To begin with, what precisely is bilirubin? It is the byproduct of red blood cells particularly hemoglobin. When it is no longer beneficial to the body or the cells will become destroyed, either the liver or spleen will be responsible for the breaking down of portions of the hemoglobin present in red blood cells. Indirect or unconjugated bilirubin indicates that the heme portion of the hemoglobin is broken down by the spleen. This is not soluble in water which means that it will not be dissolved. Then, it is brought to the liver to become another blood product referred to as albumin. It may undergo additional processing in order for it to be dissolved in water. Direct or conjugated bilirubin indicates that the heme is directly processed in the liver. It also means that it can be dissolved in water.
Yet, how will bilirubin be present in the urine and what does this indicate? Bilirubin which is conjugated or dissolved in water may be passed in the urine. Otherwise, bilirubin will circulate on the body through the red blood cells. The bilirubin is expelled as a component of bile. It is also responsible for the color of the feces and urine through additional processing done in the small intestine to a certain component termed as urobilinogen. This urobilinogen is transported back to the liver and will circulate into the blood before it is excreted from the body in the urine. The one which stays to circulate in the blood before its final removal will give rise to the coloring of bruises as well as yellowing of the skin and eyes which are observed in people with jaundice. Since bilirubin is a product itself, it is not usually present in the urine since it will be converted to urobilinogen. But trace amounts are common yet, there is nothing to worry about it.
Some Diseases and Conditions that can Increase the Bilirubin Levels in the Urine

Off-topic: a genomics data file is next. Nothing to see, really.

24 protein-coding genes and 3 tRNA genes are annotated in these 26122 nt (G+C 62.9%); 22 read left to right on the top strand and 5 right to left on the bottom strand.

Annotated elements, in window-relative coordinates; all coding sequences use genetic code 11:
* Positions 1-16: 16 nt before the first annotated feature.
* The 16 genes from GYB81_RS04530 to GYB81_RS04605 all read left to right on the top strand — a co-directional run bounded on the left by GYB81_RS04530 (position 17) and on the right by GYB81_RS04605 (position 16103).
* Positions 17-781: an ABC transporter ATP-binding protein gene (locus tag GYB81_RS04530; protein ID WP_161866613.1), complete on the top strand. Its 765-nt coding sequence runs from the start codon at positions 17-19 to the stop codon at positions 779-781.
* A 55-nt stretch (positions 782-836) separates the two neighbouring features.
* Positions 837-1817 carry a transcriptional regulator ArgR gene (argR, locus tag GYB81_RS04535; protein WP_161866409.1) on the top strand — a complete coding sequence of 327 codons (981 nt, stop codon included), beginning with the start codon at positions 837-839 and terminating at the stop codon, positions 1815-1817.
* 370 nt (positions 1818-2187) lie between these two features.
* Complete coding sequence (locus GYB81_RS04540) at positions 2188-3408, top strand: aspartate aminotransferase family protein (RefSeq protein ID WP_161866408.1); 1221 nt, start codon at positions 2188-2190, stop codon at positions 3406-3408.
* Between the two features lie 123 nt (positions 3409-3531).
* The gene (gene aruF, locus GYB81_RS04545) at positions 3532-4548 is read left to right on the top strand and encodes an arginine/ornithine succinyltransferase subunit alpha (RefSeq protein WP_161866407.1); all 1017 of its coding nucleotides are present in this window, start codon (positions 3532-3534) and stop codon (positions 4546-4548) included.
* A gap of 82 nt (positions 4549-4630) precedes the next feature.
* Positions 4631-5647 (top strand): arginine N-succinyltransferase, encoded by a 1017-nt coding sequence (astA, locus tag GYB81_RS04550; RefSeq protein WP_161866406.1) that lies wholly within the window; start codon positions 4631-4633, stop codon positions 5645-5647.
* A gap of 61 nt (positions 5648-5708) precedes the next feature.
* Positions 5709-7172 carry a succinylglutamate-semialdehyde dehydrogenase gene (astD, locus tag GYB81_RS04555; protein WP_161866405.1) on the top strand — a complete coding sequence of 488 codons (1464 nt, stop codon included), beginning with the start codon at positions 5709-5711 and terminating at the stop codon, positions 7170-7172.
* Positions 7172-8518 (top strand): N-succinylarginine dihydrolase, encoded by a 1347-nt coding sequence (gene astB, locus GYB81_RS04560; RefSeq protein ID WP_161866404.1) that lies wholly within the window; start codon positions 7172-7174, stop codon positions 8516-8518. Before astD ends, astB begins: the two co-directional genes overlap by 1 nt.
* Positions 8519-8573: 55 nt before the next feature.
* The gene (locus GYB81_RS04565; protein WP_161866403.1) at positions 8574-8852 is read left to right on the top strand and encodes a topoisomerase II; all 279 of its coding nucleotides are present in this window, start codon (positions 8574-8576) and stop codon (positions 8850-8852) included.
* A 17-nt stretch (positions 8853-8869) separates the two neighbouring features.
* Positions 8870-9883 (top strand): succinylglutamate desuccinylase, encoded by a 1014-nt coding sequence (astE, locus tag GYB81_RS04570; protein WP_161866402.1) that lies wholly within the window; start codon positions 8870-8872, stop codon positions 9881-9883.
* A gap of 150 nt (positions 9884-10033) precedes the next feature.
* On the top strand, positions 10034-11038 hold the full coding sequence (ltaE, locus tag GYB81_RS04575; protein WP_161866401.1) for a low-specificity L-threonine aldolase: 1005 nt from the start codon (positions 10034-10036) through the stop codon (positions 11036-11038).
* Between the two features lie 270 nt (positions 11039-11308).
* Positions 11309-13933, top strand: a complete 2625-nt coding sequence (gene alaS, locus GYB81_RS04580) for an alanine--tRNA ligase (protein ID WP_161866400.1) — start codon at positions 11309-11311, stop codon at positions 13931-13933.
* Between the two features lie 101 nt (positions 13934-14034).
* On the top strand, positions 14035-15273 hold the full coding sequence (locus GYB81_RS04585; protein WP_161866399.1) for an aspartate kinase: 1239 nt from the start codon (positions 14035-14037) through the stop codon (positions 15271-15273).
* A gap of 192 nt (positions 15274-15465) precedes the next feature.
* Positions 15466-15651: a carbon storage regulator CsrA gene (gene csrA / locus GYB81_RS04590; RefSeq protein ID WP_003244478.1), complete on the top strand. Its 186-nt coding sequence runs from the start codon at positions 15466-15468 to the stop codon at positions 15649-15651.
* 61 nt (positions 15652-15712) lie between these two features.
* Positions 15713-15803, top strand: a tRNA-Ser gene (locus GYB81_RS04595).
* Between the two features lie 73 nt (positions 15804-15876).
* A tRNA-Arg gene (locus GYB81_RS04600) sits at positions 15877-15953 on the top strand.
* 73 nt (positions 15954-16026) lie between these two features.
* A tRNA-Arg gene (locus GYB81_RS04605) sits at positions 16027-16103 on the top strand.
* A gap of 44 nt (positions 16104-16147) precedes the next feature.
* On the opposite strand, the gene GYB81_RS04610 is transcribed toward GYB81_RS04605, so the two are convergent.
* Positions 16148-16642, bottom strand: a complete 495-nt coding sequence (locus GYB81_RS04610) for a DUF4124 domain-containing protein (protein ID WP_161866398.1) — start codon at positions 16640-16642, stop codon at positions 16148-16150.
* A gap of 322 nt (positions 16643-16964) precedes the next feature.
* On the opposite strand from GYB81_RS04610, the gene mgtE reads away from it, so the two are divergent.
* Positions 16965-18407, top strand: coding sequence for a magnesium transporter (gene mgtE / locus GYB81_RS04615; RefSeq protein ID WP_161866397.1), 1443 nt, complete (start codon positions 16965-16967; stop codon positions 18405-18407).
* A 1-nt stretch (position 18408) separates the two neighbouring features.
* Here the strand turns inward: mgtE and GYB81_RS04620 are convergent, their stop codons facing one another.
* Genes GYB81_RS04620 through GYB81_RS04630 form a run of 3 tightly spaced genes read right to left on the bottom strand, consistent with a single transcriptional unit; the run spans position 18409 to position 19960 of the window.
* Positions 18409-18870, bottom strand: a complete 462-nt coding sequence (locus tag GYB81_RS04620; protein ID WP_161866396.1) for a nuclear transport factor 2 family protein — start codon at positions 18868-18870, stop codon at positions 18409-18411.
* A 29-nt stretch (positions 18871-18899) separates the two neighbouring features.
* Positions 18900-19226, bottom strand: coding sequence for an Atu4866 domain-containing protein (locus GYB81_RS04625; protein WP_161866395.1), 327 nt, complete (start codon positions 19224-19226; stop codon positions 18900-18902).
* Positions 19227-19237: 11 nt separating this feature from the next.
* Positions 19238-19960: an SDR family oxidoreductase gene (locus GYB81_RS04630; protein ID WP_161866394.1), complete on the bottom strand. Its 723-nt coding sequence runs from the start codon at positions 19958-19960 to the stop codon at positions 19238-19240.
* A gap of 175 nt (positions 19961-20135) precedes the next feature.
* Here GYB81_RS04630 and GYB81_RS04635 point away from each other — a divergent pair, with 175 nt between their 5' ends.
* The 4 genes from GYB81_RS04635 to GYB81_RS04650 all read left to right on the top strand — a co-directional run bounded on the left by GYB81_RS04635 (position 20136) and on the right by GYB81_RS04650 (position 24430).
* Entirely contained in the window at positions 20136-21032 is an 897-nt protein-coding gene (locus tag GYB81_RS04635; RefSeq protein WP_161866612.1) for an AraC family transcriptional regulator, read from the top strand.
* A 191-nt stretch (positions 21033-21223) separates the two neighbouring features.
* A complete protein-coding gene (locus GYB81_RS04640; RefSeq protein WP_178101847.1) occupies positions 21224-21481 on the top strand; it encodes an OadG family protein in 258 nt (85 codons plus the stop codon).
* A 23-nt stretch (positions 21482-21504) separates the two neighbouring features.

The official medical term to denote elevated bilirubin levels in the urine is bilirubinuria. In general, bilirubin in urine is associated with problems that occur in the liver or gallbladder both in inflammatory or obstructive which can be cancerous processes. In some people, conditions which are inherited can also result to higher than normal levels of bilirubin in the urine.
Some Inherited Conditions in which Bilirubin is present in the Urine
• Dubin-Johnson Syndrome. This is an uncommon inherited condition in which the liver is prevented from conjugating bilirubin. As a result, one of the symptoms will be discernible levels of bilirubin in the urine. Usually, this condition can be diagnosed during infancy as the primary symptom of jaundice.
• Rotor’s syndrome. This is similar to Dubin-Johnson syndrome but is known to be more uncommon. This is also referred to as Florentin and Manahan Syndrome. Though, it has marked bilirubin levels in the urine yet this is somewhat different in terms of pigmentation of liver cells and also in the minute chemical components of bilirubin.
Hepatitis because of Bilirubin in the urine
Inflammation of the liver or hepatitis can produce visible levels of bilirubin in the urine resulting to cirrhosis of the liver. This can have some origins which include:
• Viral types of hepatitis such as B, C, A, E and D, parasites and bacteria
• Inflammation of the liver due to an autoimmune disorder which originated outside the live or the bile duct system that include type 1 diabetes, Graves disease which is the primary reason for an overactive thyroid, rheumatoid arthritis which is an autoimmune disorder affecting the heart and also the joints, Sjogren’s syndrome which results to a certain kind of anemia as well as ulcerative colitis which causes inflammation and presence of ulcers in the large intestine and in the rectum.
• Drugs, alcohol and frequently medications that can induce toxic hepatitis